Escaped circus monkeys add to traffic woes

Traffic was already a circus across NSW on Thursday as holidaymakers hit the road en masse - and then three performing monkeys joined the fray.

The monkeys, which perform for Stardust Circus, were being driven along the Princes Highway south of Wollongong on Thursday afternoon when the Nissan Patrol towing their trailer crashed into a concrete barrier about 2.45pm.

A police spokesman said the monkeys escaped from their trailer and ran onto the highway at Bombo, creating confusion among holidaymakers.

The trailer was travelling in a circus convoy and handlers quickly recaptured the animals, which were not injured.

Two south-bound lanes were blocked while the crash site was cleared, and the monkeys continued on their journey south to Batemans Bay, where the circus is due to perform on Saturday.

The 21-year-old female driver suffered minor injuries and was discharged from Shellharbour Hospital on Thursday night.

The crash caused a two-kilometre traffic jam on the Princes Highway at Bombo, one of many traffic snarls experienced by frustrated motorists across the state.

Queues heading north on the Pacific Highway at Kempsey on the north coast hit 23 kilometres on Thursday and 16 kilometres at Bulahdelah, between Newcastle and Port Macquarie.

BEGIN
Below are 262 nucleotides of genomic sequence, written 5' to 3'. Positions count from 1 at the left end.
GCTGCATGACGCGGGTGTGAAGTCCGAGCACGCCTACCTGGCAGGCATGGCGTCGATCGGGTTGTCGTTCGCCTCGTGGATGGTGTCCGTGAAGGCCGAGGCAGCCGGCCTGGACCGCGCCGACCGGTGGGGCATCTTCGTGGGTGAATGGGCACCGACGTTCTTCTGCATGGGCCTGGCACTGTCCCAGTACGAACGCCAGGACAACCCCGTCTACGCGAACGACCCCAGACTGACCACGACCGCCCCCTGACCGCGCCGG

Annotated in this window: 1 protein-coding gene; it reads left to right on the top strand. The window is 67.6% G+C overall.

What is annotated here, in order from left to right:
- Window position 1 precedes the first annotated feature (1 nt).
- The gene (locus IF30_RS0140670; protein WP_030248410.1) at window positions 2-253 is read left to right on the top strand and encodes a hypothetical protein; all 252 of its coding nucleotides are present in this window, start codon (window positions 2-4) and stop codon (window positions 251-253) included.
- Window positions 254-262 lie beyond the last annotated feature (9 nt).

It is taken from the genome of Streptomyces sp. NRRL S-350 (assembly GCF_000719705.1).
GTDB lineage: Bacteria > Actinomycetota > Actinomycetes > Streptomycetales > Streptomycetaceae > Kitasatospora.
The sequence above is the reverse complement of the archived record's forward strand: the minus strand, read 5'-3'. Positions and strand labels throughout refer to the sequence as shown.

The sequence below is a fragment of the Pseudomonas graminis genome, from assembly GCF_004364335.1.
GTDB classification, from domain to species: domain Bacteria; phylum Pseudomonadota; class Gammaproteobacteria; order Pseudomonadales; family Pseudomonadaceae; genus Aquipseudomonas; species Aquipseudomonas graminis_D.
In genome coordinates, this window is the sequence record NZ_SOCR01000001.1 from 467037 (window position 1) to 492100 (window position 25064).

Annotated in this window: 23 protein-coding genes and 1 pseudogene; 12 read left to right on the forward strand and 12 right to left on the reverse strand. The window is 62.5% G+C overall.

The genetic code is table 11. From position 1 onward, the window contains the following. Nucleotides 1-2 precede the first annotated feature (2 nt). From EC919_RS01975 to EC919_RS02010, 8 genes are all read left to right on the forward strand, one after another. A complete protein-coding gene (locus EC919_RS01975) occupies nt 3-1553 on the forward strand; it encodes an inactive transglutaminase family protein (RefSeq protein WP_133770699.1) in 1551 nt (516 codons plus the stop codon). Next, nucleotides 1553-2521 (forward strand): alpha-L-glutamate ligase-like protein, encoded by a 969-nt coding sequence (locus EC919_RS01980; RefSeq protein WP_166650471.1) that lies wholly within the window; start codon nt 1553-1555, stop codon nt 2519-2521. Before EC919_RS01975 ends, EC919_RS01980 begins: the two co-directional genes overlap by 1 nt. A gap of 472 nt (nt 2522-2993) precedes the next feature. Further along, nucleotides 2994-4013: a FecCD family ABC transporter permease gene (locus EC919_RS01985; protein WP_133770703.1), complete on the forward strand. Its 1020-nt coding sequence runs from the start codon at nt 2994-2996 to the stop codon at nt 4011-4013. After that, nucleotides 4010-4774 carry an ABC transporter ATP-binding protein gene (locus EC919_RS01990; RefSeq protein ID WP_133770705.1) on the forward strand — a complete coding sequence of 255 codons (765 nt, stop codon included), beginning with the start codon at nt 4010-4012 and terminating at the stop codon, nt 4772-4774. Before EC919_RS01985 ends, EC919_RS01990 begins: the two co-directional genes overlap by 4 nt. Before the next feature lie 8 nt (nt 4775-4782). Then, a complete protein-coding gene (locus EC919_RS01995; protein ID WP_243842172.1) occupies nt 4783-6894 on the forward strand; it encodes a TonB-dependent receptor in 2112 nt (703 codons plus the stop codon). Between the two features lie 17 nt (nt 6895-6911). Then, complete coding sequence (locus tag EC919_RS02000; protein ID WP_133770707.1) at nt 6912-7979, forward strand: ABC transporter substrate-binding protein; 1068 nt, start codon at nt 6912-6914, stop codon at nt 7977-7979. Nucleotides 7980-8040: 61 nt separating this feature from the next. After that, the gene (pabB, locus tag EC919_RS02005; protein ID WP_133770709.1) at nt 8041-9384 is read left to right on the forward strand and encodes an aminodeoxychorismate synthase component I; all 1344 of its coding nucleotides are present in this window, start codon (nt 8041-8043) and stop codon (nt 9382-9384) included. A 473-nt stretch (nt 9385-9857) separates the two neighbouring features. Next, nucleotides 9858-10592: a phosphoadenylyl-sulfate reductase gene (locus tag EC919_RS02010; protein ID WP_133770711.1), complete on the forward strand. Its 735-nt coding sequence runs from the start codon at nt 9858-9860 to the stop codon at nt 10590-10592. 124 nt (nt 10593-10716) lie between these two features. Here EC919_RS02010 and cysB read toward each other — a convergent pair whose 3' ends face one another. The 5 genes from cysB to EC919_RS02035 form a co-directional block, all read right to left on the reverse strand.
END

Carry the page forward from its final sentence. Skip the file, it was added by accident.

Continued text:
But Dave Wright, from the NSW Transport Management Centre, said traffic was expected to ease on Friday.

"We are expecting some heavy traffic again today but I doubt it will be to the extent that we saw yesterday," Mr Wright said.

He said Thursday was the second busiest day on the roads during these Christmas holidays. Queues were longer on the Saturday before Christmas.

"Usually we have two big days of holiday traffic, and we have already had them," Mr Wright said.

However he said it would only take a few crashes or break-downs for the congestion to build in some places.

At 6.30am on Friday, there were no bottlenecks reported across the state.

The cause of the recent backlogs, which have triggered widespread angst among road users, are holiday crowds combined with long-standing delays to upgrades of some of the state's major routes.

Around Kempsey, a bypass under construction will eventually resolve a lot of the congestion and allow motorists to avoid driving through the town on a road that narrows from two lanes in one direction to one.

That bypass should be finished in months, meaning this is potentially the last Christmas period in which traffic is concentrated in the area. The bypass was first proposed in 2001.

Planning started on the Bulahdelah Bypass in 2000. That road, which should also alleviate the bottleneck in the area, is due to open in March.

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